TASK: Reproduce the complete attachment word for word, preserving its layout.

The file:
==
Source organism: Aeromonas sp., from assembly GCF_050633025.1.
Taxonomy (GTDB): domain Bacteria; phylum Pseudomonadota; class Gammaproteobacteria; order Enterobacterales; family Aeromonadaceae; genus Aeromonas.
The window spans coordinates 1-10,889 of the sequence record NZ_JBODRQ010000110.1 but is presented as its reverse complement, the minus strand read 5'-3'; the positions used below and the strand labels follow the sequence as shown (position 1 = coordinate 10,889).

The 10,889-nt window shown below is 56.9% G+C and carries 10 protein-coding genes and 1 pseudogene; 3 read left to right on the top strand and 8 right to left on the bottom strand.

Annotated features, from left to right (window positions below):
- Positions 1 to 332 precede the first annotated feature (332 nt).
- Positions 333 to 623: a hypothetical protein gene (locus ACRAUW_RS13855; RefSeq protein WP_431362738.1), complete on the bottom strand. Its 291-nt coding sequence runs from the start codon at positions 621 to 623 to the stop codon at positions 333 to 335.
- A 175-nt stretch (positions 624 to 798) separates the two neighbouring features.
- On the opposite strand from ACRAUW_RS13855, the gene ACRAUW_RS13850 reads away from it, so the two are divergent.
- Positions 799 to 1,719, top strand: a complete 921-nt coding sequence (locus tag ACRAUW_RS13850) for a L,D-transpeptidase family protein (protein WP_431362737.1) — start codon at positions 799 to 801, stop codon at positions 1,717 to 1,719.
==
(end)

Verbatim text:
Source organism: Aeromonas sp., from assembly GCF_050633025.1.
Taxonomy (GTDB): domain Bacteria; phylum Pseudomonadota; class Gammaproteobacteria; order Enterobacterales; family Aeromonadaceae; genus Aeromonas.
The window spans coordinates 1-10,889 of the sequence record NZ_JBODRQ010000110.1 but is presented as its reverse complement, the minus strand read 5'-3'; the positions used below and the strand labels follow the sequence as shown (position 1 = coordinate 10,889).

The 10,889-nt window shown below is 56.9% G+C and carries 10 protein-coding genes and 1 pseudogene; 3 read left to right on the top strand and 8 right to left on the bottom strand.

Annotated features, from left to right (window positions below):
- Positions 1 to 332 precede the first annotated feature (332 nt).
- Positions 333 to 623: a hypothetical protein gene (locus ACRAUW_RS13855; RefSeq protein WP_431362738.1), complete on the bottom strand. Its 291-nt coding sequence runs from the start codon at positions 621 to 623 to the stop codon at positions 333 to 335.
- A 175-nt stretch (positions 624 to 798) separates the two neighbouring features.
- On the opposite strand from ACRAUW_RS13855, the gene ACRAUW_RS13850 reads away from it, so the two are divergent.
- Positions 799 to 1,719, top strand: a complete 921-nt coding sequence (locus tag ACRAUW_RS13850) for a L,D-transpeptidase family protein (protein WP_431362737.1) — start codon at positions 799 to 801, stop codon at positions 1,717 to 1,719.